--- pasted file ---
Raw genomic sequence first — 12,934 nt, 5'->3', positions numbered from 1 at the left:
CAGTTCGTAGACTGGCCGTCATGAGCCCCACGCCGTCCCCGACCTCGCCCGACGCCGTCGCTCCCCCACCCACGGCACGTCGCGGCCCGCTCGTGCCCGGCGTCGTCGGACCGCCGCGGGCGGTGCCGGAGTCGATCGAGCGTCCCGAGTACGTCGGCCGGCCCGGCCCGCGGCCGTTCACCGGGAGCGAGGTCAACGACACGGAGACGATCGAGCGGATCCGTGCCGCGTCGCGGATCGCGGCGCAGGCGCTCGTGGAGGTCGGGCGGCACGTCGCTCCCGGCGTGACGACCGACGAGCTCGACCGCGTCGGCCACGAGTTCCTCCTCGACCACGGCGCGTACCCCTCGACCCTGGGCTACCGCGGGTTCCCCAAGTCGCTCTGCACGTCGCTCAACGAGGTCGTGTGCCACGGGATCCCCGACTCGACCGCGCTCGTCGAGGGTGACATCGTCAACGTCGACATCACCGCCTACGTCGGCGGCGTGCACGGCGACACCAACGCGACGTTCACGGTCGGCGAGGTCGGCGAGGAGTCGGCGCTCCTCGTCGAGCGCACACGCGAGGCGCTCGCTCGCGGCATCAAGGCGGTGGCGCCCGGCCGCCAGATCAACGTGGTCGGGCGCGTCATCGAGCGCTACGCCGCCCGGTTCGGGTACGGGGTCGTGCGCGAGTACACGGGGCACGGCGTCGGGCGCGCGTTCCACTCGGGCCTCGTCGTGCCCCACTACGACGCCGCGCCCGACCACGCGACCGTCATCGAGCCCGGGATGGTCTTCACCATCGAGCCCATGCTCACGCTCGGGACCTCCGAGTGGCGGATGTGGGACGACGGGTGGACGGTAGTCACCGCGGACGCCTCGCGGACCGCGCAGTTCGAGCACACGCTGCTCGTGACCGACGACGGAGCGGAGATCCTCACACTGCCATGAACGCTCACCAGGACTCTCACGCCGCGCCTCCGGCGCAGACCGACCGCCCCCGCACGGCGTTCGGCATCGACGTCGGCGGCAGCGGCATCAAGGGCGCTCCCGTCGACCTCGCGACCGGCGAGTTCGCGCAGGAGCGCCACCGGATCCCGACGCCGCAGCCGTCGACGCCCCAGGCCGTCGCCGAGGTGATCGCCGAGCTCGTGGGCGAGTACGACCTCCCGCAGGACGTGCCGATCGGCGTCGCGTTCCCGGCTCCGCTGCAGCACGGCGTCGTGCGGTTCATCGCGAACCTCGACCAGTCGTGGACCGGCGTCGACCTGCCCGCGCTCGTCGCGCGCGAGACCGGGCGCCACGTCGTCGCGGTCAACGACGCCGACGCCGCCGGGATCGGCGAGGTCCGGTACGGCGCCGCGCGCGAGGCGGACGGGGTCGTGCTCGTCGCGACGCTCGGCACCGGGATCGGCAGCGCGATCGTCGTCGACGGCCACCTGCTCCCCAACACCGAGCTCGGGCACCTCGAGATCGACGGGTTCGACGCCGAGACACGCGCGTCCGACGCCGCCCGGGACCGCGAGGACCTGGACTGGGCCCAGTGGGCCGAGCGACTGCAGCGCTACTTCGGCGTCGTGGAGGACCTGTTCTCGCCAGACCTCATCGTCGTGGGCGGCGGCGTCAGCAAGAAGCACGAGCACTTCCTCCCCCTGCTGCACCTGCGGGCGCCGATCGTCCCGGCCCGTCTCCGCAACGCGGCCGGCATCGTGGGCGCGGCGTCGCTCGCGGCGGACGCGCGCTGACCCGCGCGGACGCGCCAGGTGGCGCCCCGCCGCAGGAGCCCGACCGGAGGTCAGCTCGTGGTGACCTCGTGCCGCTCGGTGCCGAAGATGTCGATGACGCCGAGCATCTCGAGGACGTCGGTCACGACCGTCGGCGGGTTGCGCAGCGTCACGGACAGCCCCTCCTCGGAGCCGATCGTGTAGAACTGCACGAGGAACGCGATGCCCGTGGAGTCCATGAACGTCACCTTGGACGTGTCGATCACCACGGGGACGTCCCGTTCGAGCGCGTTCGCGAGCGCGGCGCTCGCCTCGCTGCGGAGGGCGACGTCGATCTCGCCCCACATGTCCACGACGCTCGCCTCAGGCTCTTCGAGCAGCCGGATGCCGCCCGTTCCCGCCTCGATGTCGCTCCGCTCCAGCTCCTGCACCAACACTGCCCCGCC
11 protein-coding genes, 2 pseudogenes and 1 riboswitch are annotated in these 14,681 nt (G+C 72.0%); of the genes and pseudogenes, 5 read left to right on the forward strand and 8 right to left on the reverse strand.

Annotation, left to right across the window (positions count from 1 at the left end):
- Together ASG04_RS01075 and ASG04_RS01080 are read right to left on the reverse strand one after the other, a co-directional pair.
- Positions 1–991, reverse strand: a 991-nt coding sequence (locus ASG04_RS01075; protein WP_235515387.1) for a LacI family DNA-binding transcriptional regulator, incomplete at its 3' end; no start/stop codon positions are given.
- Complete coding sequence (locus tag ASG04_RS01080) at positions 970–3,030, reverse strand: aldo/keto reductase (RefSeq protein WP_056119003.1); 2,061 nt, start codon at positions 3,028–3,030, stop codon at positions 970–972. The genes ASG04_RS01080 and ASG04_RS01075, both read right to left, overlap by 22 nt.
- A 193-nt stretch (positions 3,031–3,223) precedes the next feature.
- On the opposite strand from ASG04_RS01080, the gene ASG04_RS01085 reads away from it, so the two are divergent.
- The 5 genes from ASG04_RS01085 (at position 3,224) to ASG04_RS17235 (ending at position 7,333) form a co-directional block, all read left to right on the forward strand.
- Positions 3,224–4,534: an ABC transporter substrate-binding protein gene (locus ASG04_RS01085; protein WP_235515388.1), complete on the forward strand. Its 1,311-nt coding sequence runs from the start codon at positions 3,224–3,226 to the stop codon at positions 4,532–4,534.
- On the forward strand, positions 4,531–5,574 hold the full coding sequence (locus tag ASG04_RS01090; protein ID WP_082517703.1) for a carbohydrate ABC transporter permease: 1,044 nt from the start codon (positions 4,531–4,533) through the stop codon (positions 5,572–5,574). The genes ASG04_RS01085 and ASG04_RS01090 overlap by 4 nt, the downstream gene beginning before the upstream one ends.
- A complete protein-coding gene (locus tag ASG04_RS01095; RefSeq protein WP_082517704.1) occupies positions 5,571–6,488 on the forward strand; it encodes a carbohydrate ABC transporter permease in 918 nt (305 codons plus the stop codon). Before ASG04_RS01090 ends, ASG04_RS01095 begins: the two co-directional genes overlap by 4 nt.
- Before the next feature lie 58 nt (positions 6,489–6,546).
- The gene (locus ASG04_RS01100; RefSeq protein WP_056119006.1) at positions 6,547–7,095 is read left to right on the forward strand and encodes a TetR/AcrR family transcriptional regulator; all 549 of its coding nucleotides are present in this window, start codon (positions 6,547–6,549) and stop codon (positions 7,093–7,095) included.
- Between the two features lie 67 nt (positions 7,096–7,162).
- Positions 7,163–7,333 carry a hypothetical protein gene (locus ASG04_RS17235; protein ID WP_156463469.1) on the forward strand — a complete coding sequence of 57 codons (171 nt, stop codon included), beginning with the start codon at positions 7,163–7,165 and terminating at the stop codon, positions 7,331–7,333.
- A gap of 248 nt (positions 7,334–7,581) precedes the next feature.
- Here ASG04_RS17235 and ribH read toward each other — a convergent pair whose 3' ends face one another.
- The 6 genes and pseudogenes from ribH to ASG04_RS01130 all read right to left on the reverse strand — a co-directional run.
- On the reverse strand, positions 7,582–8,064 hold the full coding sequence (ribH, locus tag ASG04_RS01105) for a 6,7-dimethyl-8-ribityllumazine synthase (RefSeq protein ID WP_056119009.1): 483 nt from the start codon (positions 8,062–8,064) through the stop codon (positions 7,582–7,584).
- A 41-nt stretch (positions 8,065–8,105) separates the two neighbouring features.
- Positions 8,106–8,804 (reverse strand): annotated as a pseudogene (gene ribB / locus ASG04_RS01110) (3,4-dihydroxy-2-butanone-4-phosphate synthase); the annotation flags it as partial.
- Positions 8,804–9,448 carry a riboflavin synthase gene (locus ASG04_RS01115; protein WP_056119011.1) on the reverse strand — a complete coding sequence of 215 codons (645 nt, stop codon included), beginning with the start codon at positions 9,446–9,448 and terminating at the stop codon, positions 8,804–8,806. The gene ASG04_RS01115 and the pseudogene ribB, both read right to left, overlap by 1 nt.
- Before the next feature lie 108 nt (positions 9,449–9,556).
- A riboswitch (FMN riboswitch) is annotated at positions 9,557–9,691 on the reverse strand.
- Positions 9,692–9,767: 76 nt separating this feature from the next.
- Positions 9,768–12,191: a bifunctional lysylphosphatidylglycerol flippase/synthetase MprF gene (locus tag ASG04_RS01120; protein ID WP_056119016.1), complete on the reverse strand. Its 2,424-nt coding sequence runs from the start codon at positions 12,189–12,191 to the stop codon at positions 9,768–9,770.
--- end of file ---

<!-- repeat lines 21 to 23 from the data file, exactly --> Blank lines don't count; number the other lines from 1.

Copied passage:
- On the reverse strand, positions 7,582–8,064 hold the full coding sequence (ribH, locus tag ASG04_RS01105) for a 6,7-dimethyl-8-ribityllumazine synthase (RefSeq protein ID WP_056119009.1): 483 nt from the start codon (positions 8,062–8,064) through the stop codon (positions 7,582–7,584).
- A 41-nt stretch (positions 8,065–8,105) separates the two neighbouring features.
- Positions 8,106–8,804 (reverse strand): annotated as a pseudogene (gene ribB / locus ASG04_RS01110) (3,4-dihydroxy-2-butanone-4-phosphate synthase); the annotation flags it as partial.